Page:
Off-site construction is most apppropriate for buildings with repetition, including schools, housing, hospitals, multifamily residential, hotels and dormitories. Many recent modular buildings are a mix of site-built, non-repetitive lower floors topped by assemblies.
The B2 drama is serving as a cautionary tale. The 85-member Off-Site Construction Council, formed last year by the National Institute of Building Sciences (NIBS) to advance all types of prefabrication and preassembly, "is interested in learning what works and what does not in all projects that pursue the use of off-site construction," says Ryan Colker, the council's director. "As the case unfolds, we will be looking to understand any role off-site construction had in the dispute."
To the NIBS council, "off-site construction" is the design, fabrication and assembly of building elements at a location other than their installed location. "Off-site construction is characterized by an integrated planning and supply-chain optimization strategy," says the council, in its draft off-site construction glossary.
Permanent modular construction, also known as volumetric or 3D modular, is a subset of off-site. NIBS defines it as "an innovative, sustainable construction delivery method utilizing off-site, lean manufacturing techniques to prefabricate single or multistory whole building solutions in deliverable module sections." PMC buildings are made in a safe, controlled setting and can be framed in wood, steel or concrete. Modules can be delivered with mechanical-electrical-plumbing systems, fixtures and interior finishes.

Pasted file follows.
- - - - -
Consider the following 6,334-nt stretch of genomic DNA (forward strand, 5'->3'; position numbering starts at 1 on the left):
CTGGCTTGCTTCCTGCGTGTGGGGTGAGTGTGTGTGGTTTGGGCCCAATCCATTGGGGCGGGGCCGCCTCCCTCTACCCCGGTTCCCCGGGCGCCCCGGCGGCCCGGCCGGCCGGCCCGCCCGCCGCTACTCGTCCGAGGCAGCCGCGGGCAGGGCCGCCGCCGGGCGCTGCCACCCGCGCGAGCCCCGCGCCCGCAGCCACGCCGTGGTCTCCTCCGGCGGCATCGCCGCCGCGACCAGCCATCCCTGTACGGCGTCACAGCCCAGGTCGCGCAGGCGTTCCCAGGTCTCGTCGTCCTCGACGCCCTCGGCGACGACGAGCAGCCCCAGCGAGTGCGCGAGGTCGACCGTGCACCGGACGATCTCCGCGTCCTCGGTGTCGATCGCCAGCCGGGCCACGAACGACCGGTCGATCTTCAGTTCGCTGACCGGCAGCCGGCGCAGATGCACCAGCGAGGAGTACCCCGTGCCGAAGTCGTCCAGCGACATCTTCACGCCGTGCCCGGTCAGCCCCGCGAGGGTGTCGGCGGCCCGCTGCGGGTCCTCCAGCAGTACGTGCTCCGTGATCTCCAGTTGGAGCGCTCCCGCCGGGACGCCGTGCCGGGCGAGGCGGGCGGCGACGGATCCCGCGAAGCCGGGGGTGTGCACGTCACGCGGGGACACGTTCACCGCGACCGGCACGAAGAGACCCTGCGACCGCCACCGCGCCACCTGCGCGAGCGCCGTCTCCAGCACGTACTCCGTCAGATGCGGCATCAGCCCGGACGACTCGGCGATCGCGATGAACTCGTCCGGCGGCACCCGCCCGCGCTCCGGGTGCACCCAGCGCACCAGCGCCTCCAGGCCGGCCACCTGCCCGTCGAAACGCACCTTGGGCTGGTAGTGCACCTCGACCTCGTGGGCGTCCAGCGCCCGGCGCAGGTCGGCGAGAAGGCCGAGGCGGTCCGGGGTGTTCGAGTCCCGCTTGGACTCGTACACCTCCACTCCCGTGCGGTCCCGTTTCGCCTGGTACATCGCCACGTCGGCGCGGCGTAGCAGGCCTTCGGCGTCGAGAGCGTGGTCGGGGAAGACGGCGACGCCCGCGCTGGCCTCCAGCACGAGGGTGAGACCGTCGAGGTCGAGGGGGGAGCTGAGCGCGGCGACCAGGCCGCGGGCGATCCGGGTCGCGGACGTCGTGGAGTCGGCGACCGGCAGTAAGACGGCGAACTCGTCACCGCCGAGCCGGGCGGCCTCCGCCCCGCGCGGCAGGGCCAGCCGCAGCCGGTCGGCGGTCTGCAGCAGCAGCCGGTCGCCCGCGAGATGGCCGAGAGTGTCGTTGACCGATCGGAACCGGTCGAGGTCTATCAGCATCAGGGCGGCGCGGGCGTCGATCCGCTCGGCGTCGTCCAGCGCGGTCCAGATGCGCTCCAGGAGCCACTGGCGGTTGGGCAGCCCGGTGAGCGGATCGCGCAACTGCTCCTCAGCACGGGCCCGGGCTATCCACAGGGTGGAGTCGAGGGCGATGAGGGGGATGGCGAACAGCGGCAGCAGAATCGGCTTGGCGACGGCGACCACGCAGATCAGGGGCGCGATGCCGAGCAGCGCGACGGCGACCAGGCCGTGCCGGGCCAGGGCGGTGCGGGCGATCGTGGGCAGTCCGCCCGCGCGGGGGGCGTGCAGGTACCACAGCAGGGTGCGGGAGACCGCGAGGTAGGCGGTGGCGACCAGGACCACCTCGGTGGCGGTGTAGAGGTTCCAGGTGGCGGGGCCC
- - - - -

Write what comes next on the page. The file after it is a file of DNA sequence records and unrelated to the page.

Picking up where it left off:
"The application of manufacturing principles to design and construction enables us to put buildings together in more innovative ways," says Sue Klawans, Gilbane's director of operational excellence and planning and the council's vice chair. "Why bring 2 million individual bricks, studs and wire connectors to the site? Let's reduce that by a factor of 10 or 100."
Off-site construction leaves "many owners, architects and builders confused and sometimes put off by the process," says Ryan E. Smith, chairman of the NIBS council and director of the Integrated Technology in Architecture Center at the University of Utah. "It is not easy for those in their first rodeo."
"Not easy" is an understatement for the first residential rodeo of FCRC and Skanska. Sited up against the two-year-old Barclays Center arena, B2 is already more than a year behind its original December completion date. On Aug. 27, Skanska stopped work at both the site and the FC+Skanska Modular plant, furloughing more than 150 workers and raising the ire of Forest City. Lawsuits have followed.
Skanska is asking for more than $50 million in damages over its $117-million fixed-price contract to cover alleged "commercial and design issues." Forest City, on a campaign to reopen the plant, alleges Skanska has breached its contract after "multiple failures and missteps" that led to "massive delays and cost overruns."
John Erb, vice president of sales and marketing for Deluxe Building Systems Inc., says, "If a project goes awry, it means the team didn't know the process. It's like me trying to perform open-heart surgery tomorrow without any training." Deluxe supplied modules for the 90.5-ft-tall Stack, the U.S. record-holder for the tallest completed modular building.
Factory modular is "a science" and "outsiders" should not venture into the business, which is drastically different from traditional site construction, says Capsys' O'Hara.